What do you think? Leave a respectful comment.

In Sierra Leone village, Ebola aid appears ‘too little, too late’

Read the Full Transcript

  • GWEN IFILL:

    Now to the Ebola crisis, which has claimed more than 5,000 lives out of 13,000 reported cases.

    While the panic fades in the U.S., many communities in West Africa, which has borne the brunt of the epidemic, are still completely overwhelmed.

    Alex Thomson of Independent Television News filed this report from Sierra Leone.

  • A warning:

    Some of the images may be disturbing to viewers.

  • ALEX THOMSON:

    Freetown, the capital itself, 1.6 million people now in the grip of Ebola. They reported 111 new cases nationwide. We're heading out from Freetown toward Kwama, where contacts have said four people died. Before we can even get there, we have to stop at Devil Hole.

    So, we have got one — one person is dead there.

  • MAN:

    Yes, two people dead here.

  • ALEX THOMSON:

    One person dead, several apparently dying. You dial 117 for emergency services here, and they're supposed to come for the sick and the dead. It's after 11:00. They have been calling 117 since 7:00.

  • PASTOR ALBERT, Sierra Leone:

    So, I called 117 this morning at least to tell them what happened. They responded to my conversation, but he told me that they would be here very soon.

  • ALEX THOMSON:

    So they wait with no protective equipment here, angry, frustrated, frightened.

    The house you're seeing 50 meters away is, the villagers tell me, the house where this man lived. Now, that's not where his body is. His body has been moved some, I don't know, 80, 100 meters down to the other side of the road here. He's lying under that tree right now. The problem is, how did he get there? The villagers say that he was moved there. That happened with at least two or three people without any adequate protection at all.

    That's a near certain way of catching and therefore spreading Ebola. Worse, the villagers tell us the men who carried Osman Gobondo to his last resting place have fled into the jungle. Not far off, we're taken to see where Aminati Gobondo, one of the man's three wives, lies desperately ill with Ebola.

    People here don't understand why nobody has come to help. A policemen arrives very close and without protection, but what can he do? When you're in Devil Hole, the international aid limit for Sierra Leone looks to be too little and too late.

  • MAN:

    This is the contract tracer. They are the guys who can, like, follow the history of people who have contacted the disease. Once somebody (INAUDIBLE) who they might have come into contact with, just so that they can follow the trail of the virus.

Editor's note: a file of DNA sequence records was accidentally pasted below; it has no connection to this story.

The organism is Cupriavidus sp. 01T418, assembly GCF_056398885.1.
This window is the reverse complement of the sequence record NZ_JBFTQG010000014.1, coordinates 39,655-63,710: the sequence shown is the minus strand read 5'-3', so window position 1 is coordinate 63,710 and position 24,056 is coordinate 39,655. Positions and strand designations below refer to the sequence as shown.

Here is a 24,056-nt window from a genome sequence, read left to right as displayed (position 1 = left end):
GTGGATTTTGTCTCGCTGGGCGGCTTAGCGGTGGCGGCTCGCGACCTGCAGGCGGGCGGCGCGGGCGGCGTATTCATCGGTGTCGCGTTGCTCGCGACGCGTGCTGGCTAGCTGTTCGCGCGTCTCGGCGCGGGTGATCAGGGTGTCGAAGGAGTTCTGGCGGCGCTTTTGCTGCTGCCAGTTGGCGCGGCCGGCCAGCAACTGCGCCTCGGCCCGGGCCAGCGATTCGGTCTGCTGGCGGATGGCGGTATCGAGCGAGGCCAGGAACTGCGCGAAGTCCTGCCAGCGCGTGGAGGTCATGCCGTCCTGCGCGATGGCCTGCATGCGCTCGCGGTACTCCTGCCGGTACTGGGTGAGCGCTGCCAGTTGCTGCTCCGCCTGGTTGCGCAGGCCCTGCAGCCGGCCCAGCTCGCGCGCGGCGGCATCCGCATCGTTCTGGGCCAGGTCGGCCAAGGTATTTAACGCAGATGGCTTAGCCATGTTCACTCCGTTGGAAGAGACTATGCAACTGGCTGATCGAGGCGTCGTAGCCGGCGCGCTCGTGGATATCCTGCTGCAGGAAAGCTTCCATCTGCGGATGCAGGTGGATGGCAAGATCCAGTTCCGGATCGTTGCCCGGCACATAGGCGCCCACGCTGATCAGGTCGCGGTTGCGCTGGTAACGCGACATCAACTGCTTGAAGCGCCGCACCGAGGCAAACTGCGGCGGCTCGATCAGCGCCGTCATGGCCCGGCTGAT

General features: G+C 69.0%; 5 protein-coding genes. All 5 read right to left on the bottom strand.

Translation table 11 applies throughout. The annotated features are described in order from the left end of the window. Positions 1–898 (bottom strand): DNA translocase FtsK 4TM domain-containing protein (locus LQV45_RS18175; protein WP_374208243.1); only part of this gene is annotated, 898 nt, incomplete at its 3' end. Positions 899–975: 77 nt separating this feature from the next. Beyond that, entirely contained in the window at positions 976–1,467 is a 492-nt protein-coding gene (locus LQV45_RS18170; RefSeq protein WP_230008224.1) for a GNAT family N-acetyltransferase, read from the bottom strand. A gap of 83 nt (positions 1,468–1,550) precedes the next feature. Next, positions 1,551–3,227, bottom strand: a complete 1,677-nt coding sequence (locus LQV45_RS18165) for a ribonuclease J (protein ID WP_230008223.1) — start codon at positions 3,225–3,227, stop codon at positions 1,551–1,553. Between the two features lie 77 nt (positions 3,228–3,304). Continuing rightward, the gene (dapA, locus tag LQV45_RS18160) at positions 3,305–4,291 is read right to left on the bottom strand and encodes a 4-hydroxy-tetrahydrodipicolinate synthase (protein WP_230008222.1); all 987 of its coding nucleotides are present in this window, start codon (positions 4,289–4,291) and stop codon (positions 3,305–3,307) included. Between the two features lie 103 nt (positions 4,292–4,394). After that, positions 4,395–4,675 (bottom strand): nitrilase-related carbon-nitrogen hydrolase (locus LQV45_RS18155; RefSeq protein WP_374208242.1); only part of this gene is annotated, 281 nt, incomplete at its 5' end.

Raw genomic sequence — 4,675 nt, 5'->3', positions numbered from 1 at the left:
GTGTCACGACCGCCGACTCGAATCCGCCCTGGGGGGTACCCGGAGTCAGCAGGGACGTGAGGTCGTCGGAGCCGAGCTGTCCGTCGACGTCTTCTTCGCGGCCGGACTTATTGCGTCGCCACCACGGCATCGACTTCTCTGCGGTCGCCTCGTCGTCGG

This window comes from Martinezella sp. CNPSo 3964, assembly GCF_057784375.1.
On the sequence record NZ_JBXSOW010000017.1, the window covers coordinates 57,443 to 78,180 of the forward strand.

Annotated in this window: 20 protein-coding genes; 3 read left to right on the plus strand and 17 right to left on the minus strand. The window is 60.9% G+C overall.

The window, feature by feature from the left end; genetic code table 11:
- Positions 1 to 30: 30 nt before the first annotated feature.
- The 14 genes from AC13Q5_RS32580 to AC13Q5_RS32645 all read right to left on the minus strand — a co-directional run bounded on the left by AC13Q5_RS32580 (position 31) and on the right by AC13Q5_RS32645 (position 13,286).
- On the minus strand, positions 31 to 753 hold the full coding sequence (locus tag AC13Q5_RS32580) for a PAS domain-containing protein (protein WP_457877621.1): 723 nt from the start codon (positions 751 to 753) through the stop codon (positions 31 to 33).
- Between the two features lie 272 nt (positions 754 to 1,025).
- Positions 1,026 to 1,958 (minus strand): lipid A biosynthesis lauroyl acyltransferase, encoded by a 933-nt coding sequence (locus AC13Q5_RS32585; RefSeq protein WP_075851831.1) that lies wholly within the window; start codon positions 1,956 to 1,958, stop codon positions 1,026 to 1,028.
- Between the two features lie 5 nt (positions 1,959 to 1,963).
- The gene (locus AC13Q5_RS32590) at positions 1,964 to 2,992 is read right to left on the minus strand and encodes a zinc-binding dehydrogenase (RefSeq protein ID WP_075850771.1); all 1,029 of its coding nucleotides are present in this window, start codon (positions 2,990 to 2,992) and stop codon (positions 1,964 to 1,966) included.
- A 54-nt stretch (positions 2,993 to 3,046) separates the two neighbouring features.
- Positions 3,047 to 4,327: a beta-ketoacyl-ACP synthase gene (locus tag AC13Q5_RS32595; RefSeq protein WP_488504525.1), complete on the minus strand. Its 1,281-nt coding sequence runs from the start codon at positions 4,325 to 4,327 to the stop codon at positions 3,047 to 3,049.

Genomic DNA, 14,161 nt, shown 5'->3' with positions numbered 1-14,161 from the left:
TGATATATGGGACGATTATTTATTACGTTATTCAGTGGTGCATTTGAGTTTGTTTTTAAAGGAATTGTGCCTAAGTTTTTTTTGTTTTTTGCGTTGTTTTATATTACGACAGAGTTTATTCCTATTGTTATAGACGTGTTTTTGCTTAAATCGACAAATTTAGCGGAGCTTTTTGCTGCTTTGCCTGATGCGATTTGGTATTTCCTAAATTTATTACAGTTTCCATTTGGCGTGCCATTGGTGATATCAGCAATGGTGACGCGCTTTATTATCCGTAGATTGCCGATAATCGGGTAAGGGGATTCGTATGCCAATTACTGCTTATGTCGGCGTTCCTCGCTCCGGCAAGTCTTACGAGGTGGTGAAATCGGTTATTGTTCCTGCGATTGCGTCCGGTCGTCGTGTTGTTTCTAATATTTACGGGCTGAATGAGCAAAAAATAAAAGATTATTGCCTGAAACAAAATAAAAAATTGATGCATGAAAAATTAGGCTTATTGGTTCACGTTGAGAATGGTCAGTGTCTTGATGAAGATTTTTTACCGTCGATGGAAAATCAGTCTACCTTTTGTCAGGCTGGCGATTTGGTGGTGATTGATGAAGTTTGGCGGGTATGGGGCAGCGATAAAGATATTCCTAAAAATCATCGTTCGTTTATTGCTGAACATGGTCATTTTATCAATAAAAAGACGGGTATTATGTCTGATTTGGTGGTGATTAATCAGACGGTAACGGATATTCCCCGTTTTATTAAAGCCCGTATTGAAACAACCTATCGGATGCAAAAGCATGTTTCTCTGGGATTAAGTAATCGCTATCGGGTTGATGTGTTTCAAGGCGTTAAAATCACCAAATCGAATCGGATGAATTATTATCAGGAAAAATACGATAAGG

• ALEX THOMSON:

    Sure. So, what's your name?

  • MAN:

    Vincent Trojas.

  • ALEX THOMSON:

    Vincent, who are we going to see? Who is here?

  • MAN:

    You're going to see two of the patients here that have been infected with the virus.

  • ALEX THOMSON:

    OK.

    And Vincent introduces us to two more sufferers. This is Vincent Gorma.

  • MAN:

    He has been vomiting blood.

  • ALEX THOMSON:

    Right.

  • MAN:

    Eyes are red. He's feeling weak.

  • ALEX THOMSON:

    His wife sits at some distance, and we can do little more than phone the Red Cross again and offer them water.

    A mile up the road at checkpoint Yuton (ph), they take your temperature and attempt to stop the spread. But in this isolation tent sit four more suspected victims, 16 more in the village nearby. Clinics in the region turned them away. "We are full," they said.

    We finally make it to Kwama, a ghost village, self-imposed 21-day quarantine after four people died.

    ALPHONSUS KANGBO, Headmaster of Local School: In case there is anyone died, no one should wash the body, no one should touch the body unless the burial team — so, for now, to prevent further cases, what we are planning to do is to quarantine the whole village.

  • ALEX THOMSON:

    An aid team gets to work to cordon off the area.

    FATHER FRANCIS PATRICKSON, Society of Missionaries for Africa: Now, Sometimes, I use my own car to pick up. And of course I don't touch them. And I use my gloves a helmet always in the car. I put — I allow them to get into the car. I take them to the holding tent.

  • ALEX THOMSON:

    Are you concerned for your own safety?

  • FATHER FRANCIS PATRICKSON:

    Yes. I mean, I don't touch them. When the people speak about my own safety, I used to tell them that I have my prayer and my prayer. I'm a Catholic priest.

    (LAUGHTER)

  • ALEX THOMSON:

    Yes. OK. Well, good luck with that, Father. Good luck with that.

    Aminati still lay in Devil Hole, her breathing now rapid and shallow. The body of her husband, Osman, is in the white Red Cross vehicle next to her. But they only do body collection. They say it will get worse before it gets better here. The first part of that is certainly true.

  • GWEN IFILL:

    A sad postscript: The woman just featured Alex Thomson's story, Aminata, died a few hours after he filed the report.

Listen to this Segment

The Latest